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The Big Read: Pokemon Go fades, but AR tech may now get its day in the sun

SINGAPORE — Mr Andrew Law, 24, works as a recruitment consultant by day and is a Pokemon hunter by night. He stake outs various locations across the island, phone in hand, and with eyes on his targets. And he is not alone, as the latest game craze sweeps the world, including Singapore.

Although the initial hype over Pokemon Go has died down, crowds are still a common sight - albeit smaller - at several hot spots for Pokemon hunting. (From left to right) The crowd at Block 401 Hougang Avenue 10 on Aug 11; the crowd on Aug 31 at the same location. Photo: Ooi Boon Keong, Raj Nadarajan

Although the initial hype over Pokemon Go has died down, crowds are still a common sight - albeit smaller - at several hot spots for Pokemon hunting. (From left to right) The crowd at Block 401 Hougang Avenue 10 on Aug 11; the crowd on Aug 31 at the same location. Photo: Ooi Boon Keong, Raj Nadarajan

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SINGAPORE — Mr Andrew Law, 24, works as a recruitment consultant by day and is a Pokemon hunter by night. He stake outs various locations across the island, phone in hand, and with eyes on his targets. And he is not alone, as the latest game craze sweeps the world, including Singapore.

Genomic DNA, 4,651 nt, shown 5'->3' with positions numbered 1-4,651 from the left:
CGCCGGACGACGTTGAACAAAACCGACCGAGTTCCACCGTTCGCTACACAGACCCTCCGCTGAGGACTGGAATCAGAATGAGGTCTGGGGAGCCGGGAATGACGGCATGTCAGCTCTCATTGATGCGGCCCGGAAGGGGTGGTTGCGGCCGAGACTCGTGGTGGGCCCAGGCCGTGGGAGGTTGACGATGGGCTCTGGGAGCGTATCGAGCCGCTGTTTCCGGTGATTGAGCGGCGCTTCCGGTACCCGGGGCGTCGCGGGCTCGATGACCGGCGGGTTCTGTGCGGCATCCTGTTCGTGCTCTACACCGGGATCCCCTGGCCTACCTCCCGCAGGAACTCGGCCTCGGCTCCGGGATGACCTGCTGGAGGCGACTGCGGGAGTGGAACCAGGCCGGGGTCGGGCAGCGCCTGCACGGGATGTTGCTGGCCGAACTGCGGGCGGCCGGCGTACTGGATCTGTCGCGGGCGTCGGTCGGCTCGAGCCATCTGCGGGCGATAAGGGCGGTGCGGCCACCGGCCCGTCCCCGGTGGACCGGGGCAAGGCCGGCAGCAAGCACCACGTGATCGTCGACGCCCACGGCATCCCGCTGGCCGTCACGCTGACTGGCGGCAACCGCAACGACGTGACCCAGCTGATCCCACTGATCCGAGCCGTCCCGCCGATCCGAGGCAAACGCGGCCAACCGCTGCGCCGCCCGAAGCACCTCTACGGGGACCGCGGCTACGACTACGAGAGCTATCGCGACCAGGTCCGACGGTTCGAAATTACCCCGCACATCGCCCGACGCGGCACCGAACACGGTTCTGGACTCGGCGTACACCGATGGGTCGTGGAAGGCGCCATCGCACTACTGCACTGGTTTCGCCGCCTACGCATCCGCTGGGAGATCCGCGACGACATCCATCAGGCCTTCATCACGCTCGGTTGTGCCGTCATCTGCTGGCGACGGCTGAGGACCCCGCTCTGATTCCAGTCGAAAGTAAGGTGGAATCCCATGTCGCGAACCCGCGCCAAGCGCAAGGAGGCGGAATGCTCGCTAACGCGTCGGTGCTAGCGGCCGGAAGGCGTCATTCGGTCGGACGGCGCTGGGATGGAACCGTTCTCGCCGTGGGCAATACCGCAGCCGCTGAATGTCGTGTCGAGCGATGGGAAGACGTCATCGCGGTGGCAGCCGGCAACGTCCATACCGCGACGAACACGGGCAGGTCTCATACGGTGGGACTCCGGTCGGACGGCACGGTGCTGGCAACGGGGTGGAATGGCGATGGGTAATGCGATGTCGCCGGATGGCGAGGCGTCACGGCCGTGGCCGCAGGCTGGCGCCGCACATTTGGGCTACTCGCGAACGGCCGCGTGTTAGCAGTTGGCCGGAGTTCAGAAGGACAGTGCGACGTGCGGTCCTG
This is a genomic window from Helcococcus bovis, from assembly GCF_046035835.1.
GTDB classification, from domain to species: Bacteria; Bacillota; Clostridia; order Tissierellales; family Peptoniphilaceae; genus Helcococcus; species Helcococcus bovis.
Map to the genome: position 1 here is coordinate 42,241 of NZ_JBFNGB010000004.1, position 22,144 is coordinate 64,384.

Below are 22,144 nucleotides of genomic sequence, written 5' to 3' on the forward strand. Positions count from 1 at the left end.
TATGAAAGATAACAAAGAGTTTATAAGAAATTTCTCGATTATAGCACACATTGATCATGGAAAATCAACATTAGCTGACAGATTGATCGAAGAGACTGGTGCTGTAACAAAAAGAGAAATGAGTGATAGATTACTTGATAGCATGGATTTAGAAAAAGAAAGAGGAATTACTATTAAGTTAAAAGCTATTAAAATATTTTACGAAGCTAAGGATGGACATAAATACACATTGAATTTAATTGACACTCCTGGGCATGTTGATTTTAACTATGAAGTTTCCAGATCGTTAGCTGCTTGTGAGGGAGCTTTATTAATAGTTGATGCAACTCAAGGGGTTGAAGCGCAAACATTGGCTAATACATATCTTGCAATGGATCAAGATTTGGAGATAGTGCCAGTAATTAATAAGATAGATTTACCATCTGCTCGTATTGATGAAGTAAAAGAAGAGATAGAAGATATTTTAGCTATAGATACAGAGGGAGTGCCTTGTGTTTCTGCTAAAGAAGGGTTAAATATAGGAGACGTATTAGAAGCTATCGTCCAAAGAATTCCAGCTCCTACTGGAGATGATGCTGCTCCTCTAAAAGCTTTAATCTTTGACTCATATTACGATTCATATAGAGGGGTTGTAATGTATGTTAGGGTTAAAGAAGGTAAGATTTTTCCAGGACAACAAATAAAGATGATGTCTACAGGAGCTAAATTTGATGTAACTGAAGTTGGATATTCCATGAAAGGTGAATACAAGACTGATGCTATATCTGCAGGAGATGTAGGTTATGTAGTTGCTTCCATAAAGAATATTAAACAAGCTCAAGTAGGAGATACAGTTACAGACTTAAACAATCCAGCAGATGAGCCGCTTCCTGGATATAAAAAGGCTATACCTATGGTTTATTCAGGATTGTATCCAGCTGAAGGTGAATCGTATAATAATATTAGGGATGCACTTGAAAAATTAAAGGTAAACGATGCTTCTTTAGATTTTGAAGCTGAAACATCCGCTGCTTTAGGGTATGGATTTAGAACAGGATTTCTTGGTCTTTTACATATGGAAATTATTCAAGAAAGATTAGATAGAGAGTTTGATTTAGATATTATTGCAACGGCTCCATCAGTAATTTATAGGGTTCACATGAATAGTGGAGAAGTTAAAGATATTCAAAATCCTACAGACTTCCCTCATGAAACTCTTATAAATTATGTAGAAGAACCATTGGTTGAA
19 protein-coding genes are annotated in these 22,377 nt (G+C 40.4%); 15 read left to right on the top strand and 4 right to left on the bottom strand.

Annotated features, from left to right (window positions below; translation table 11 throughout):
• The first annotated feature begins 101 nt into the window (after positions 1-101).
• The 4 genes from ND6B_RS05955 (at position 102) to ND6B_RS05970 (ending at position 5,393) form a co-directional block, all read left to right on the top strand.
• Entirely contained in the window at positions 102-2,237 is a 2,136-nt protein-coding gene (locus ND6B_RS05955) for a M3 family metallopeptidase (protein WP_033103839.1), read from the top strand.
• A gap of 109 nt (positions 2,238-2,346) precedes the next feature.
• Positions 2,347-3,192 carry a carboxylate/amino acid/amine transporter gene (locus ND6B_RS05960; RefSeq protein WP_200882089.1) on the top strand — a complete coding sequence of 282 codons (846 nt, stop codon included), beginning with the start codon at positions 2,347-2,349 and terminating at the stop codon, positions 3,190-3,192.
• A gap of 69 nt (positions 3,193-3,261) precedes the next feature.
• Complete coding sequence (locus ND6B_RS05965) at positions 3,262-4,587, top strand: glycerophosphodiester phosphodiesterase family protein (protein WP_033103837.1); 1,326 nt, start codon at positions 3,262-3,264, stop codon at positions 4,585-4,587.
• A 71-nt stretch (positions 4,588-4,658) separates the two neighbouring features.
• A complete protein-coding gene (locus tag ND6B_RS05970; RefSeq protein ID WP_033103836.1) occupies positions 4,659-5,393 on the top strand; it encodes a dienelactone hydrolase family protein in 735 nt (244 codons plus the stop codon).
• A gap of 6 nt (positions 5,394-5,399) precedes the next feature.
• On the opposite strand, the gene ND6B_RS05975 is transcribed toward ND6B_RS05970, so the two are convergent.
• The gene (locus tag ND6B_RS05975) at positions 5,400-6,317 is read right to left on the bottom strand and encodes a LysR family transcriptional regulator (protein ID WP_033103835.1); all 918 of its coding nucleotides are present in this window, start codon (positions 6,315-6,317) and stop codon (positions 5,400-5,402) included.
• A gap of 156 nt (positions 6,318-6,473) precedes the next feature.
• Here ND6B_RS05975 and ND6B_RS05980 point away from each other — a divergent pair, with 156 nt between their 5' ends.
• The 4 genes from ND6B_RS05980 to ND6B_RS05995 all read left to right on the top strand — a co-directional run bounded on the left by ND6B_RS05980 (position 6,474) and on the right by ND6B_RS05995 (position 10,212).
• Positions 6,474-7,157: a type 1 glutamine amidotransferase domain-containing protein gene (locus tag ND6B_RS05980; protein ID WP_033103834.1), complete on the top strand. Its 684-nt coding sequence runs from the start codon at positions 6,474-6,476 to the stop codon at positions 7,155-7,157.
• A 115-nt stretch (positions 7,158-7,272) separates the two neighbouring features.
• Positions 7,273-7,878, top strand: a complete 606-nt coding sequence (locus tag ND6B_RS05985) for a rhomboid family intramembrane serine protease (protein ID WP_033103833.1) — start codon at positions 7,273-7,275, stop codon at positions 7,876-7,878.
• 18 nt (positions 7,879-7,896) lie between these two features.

Over the past three weeks, thousands here have been engulfed by the Pokemon Go mania.

Mr Law, for example, would spend 10 hours on average, after work each day and stretching into the wee hours, playing the game. Often, he would walk for 6km from his home in Sengkang to Hougang, catching virtual monsters, hatching eggs and collecting game items along the way.

Personal trainer Khidhir Yunos, 27, recalled how he once went on an overnight Pokemon hunt after supper, around Bishan, Thomson and Ang Mo Kio with his friends, before going back to work the next morning. It was tiring but fun nonetheless, he said.

Launched in Singapore on Aug 6, the game involves players searching for and capturing cartoon characters from the Pokemon franchise on their mobile devices. The characters are shown in real-world settings. “Pokestops” and lures are scattered across various locations, allowing players to get free in-game items at the former, while the latter attracts Pokemon to the location — as well as the players hoping to catch them.